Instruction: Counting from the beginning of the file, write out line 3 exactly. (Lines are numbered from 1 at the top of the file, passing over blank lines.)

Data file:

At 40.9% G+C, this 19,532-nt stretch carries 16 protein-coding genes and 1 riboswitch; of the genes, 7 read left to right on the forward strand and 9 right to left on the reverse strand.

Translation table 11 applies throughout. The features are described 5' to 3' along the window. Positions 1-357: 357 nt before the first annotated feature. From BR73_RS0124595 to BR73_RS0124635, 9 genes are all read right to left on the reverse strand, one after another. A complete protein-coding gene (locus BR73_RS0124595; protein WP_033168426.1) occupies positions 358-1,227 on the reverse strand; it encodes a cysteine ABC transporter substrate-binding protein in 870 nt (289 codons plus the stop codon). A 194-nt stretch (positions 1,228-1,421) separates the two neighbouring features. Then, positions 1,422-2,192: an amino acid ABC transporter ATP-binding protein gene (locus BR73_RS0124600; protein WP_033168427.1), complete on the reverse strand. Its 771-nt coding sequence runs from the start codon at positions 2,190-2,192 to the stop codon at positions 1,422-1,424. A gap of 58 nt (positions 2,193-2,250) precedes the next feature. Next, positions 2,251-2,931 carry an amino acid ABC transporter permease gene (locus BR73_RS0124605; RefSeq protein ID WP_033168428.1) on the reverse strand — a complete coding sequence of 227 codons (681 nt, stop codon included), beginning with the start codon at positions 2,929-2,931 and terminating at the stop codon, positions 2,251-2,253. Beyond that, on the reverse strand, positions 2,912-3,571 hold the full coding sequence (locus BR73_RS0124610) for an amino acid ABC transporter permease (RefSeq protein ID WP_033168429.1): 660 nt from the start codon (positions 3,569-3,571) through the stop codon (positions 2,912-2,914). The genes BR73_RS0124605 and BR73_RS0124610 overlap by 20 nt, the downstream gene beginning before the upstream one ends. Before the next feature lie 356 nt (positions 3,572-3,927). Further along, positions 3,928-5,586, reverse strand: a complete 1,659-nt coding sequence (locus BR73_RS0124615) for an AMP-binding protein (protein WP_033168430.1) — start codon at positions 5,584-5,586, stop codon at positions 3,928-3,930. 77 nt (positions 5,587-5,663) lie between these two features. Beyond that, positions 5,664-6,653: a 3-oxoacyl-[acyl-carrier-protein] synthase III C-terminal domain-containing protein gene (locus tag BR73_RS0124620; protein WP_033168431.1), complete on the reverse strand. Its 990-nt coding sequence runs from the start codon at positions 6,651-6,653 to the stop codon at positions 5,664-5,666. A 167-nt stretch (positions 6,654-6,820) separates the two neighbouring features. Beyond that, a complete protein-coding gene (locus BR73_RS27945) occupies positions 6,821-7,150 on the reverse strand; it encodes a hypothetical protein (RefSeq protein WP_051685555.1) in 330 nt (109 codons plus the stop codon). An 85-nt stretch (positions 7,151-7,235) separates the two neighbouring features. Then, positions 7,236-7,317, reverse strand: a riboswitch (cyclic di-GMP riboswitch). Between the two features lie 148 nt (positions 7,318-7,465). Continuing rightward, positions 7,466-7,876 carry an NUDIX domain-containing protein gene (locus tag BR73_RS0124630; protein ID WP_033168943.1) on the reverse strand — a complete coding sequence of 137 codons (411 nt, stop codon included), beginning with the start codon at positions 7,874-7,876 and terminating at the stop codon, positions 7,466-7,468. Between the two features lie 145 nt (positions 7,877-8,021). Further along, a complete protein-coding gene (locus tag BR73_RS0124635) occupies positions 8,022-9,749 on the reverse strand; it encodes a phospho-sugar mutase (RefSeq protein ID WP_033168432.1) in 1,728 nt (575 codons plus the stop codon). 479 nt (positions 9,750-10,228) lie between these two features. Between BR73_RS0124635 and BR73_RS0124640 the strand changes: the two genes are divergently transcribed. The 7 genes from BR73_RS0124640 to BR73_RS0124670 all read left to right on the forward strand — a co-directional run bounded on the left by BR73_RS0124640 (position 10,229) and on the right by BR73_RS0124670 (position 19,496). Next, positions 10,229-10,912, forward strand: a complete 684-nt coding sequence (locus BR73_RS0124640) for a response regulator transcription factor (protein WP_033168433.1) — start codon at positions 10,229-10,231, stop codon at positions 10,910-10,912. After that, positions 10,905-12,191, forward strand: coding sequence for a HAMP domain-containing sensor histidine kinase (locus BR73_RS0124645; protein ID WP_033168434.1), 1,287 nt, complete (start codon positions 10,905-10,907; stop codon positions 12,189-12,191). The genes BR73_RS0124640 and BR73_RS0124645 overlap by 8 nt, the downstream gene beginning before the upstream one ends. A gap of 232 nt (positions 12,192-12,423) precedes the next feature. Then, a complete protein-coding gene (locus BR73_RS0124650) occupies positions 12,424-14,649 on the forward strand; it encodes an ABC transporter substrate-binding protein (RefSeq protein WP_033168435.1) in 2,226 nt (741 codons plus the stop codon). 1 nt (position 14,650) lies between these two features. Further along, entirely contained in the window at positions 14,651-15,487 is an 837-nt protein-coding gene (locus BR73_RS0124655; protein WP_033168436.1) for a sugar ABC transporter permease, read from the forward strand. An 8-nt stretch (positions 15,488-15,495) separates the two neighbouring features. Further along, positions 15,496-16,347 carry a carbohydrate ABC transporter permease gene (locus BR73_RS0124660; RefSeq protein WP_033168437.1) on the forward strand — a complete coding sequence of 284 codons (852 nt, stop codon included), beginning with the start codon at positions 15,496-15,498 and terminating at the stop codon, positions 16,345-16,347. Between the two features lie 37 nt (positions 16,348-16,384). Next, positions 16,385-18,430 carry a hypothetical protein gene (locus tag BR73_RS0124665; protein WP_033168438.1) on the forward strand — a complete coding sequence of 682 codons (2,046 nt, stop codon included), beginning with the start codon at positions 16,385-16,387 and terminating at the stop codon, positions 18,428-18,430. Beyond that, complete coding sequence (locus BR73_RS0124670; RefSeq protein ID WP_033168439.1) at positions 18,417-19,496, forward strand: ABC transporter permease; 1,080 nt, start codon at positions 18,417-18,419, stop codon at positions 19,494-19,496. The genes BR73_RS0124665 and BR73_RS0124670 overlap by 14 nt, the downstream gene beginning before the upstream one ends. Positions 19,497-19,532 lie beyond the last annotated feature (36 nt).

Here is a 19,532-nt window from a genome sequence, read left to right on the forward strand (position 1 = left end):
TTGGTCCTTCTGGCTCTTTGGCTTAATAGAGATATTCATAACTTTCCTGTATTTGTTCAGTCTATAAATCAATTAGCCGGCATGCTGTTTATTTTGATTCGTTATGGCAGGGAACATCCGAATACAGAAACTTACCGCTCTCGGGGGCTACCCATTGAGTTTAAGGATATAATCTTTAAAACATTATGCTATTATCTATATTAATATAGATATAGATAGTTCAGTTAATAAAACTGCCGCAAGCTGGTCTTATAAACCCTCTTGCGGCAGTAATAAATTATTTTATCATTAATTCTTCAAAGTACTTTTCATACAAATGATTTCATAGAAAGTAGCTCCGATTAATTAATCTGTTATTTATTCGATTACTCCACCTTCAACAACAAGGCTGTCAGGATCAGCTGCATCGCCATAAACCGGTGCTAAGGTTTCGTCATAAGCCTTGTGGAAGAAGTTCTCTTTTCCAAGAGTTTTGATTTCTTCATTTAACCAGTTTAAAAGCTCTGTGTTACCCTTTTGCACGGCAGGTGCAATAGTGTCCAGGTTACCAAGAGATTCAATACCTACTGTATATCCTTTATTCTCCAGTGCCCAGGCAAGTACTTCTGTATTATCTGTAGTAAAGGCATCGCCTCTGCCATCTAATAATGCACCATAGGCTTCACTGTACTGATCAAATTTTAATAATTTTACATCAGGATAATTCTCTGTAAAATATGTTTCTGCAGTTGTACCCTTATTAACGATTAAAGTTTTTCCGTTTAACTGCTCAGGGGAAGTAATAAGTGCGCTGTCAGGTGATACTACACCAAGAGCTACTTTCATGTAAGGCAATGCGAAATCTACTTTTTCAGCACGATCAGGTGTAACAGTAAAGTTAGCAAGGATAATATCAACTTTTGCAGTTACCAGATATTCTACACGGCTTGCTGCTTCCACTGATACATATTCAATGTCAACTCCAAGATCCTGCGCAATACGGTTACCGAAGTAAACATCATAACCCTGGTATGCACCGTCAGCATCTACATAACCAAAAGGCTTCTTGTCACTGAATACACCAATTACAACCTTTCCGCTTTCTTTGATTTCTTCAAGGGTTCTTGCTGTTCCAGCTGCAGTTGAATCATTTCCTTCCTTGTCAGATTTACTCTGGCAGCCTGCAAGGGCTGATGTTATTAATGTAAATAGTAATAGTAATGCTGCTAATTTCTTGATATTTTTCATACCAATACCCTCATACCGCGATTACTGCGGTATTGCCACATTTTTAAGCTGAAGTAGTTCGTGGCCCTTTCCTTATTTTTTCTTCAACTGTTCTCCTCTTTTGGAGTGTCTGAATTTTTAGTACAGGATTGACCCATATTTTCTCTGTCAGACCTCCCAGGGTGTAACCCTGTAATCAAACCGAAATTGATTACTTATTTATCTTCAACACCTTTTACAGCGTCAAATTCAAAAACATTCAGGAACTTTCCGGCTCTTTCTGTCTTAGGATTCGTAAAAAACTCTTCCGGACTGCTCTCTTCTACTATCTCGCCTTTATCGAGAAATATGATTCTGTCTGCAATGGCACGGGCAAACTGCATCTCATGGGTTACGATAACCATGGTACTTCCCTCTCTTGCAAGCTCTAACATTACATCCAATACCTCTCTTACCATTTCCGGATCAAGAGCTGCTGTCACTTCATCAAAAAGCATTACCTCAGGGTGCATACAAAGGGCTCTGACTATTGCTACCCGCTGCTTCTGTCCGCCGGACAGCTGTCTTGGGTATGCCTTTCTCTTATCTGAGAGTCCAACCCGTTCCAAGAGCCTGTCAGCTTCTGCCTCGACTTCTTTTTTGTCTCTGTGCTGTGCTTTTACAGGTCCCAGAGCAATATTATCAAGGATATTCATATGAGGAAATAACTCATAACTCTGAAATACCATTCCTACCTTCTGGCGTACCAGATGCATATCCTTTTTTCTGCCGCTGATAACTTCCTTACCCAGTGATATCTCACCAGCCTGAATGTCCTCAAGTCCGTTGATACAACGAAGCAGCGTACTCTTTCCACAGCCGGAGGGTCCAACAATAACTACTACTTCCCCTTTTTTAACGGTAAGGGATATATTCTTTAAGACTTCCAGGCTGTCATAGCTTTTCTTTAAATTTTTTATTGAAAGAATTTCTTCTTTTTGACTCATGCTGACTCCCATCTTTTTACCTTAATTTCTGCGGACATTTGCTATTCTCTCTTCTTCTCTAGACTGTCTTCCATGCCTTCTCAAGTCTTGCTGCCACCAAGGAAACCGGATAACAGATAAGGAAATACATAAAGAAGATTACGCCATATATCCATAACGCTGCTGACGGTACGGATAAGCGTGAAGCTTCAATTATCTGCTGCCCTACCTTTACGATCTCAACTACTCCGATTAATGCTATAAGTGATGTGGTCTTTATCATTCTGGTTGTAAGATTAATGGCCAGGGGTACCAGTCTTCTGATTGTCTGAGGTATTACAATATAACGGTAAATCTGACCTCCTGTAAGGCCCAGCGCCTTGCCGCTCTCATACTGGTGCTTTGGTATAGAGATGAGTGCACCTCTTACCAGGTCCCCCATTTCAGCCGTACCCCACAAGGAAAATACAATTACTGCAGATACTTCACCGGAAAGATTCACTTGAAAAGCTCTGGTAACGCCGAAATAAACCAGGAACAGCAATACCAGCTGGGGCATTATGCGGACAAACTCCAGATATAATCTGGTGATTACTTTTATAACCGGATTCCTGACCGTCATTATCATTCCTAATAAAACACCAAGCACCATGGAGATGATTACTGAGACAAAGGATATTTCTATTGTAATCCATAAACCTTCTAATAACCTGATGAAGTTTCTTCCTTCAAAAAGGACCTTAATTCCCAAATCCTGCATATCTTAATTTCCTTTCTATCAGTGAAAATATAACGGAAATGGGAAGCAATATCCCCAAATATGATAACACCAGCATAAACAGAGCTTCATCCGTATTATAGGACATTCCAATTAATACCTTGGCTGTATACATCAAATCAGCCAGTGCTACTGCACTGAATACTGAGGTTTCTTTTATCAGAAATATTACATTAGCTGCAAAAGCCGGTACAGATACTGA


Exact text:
Here is a 19,532-nt window from a genome sequence, read left to right on the forward strand (position 1 = left end):